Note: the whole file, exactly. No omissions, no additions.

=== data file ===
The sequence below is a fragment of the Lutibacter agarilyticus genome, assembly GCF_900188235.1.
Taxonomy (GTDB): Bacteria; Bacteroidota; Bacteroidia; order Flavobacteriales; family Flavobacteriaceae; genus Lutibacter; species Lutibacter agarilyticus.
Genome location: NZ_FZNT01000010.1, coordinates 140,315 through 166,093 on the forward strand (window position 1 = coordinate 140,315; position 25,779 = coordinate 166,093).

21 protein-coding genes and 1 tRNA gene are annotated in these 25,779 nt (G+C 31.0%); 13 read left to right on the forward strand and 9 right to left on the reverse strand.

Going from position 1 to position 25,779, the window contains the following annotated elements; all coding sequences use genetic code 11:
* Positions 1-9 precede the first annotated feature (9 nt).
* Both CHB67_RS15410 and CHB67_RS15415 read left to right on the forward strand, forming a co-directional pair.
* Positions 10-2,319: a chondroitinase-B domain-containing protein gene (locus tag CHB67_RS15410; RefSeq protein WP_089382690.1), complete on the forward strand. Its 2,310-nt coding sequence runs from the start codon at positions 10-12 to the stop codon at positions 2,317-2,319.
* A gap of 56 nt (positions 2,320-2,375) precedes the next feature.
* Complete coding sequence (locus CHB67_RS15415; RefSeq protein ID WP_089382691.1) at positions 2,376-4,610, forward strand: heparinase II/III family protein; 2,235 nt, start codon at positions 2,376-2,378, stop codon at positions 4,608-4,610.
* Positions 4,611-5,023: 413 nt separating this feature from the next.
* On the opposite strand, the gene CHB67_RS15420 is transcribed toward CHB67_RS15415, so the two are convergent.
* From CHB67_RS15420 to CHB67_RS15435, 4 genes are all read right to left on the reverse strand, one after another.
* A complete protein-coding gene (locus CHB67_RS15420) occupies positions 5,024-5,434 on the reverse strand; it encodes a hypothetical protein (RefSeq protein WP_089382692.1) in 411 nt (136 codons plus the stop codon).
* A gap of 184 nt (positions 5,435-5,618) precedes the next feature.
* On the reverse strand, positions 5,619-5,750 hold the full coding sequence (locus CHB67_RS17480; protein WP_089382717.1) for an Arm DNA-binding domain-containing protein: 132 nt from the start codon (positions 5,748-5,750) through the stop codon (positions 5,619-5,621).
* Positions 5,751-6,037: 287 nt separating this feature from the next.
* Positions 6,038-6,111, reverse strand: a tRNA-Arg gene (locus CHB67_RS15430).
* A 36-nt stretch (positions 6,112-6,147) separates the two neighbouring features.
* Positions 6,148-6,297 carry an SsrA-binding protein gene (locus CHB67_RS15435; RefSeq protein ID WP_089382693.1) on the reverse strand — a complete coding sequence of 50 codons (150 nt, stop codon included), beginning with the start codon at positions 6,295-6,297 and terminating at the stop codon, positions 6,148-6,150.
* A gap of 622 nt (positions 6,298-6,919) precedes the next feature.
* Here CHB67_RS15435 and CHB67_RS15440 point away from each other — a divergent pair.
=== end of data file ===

The sequence below is a fragment of the Lutibacter agarilyticus genome, assembly GCF_900188235.1.
Taxonomy (GTDB): Bacteria; Bacteroidota; Bacteroidia; order Flavobacteriales; family Flavobacteriaceae; genus Lutibacter; species Lutibacter agarilyticus.
Genome location: NZ_FZNT01000010.1, coordinates 140,315 through 166,093 on the forward strand (window position 1 = coordinate 140,315; position 25,779 = coordinate 166,093).

21 protein-coding genes and 1 tRNA gene are annotated in these 25,779 nt (G+C 31.0%); 13 read left to right on the forward strand and 9 right to left on the reverse strand.

Going from position 1 to position 25,779, the window contains the following annotated elements; all coding sequences use genetic code 11:
* Positions 1-9 precede the first annotated feature (9 nt).
* Both CHB67_RS15410 and CHB67_RS15415 read left to right on the forward strand, forming a co-directional pair.
* Positions 10-2,319: a chondroitinase-B domain-containing protein gene (locus tag CHB67_RS15410; RefSeq protein WP_089382690.1), complete on the forward strand. Its 2,310-nt coding sequence runs from the start codon at positions 10-12 to the stop codon at positions 2,317-2,319.
* A gap of 56 nt (positions 2,320-2,375) precedes the next feature.
* Complete coding sequence (locus CHB67_RS15415; RefSeq protein ID WP_089382691.1) at positions 2,376-4,610, forward strand: heparinase II/III family protein; 2,235 nt, start codon at positions 2,376-2,378, stop codon at positions 4,608-4,610.
* Positions 4,611-5,023: 413 nt separating this feature from the next.
* On the opposite strand, the gene CHB67_RS15420 is transcribed toward CHB67_RS15415, so the two are convergent.
* From CHB67_RS15420 to CHB67_RS15435, 4 genes are all read right to left on the reverse strand, one after another.
* A complete protein-coding gene (locus CHB67_RS15420) occupies positions 5,024-5,434 on the reverse strand; it encodes a hypothetical protein (RefSeq protein WP_089382692.1) in 411 nt (136 codons plus the stop codon).
* A gap of 184 nt (positions 5,435-5,618) precedes the next feature.
* On the reverse strand, positions 5,619-5,750 hold the full coding sequence (locus CHB67_RS17480; protein WP_089382717.1) for an Arm DNA-binding domain-containing protein: 132 nt from the start codon (positions 5,748-5,750) through the stop codon (positions 5,619-5,621).
* Positions 5,751-6,037: 287 nt separating this feature from the next.
* Positions 6,038-6,111, reverse strand: a tRNA-Arg gene (locus CHB67_RS15430).
* A 36-nt stretch (positions 6,112-6,147) separates the two neighbouring features.
* Positions 6,148-6,297 carry an SsrA-binding protein gene (locus CHB67_RS15435; RefSeq protein ID WP_089382693.1) on the reverse strand — a complete coding sequence of 50 codons (150 nt, stop codon included), beginning with the start codon at positions 6,295-6,297 and terminating at the stop codon, positions 6,148-6,150.
* A gap of 622 nt (positions 6,298-6,919) precedes the next feature.
* Here CHB67_RS15435 and CHB67_RS15440 point away from each other — a divergent pair.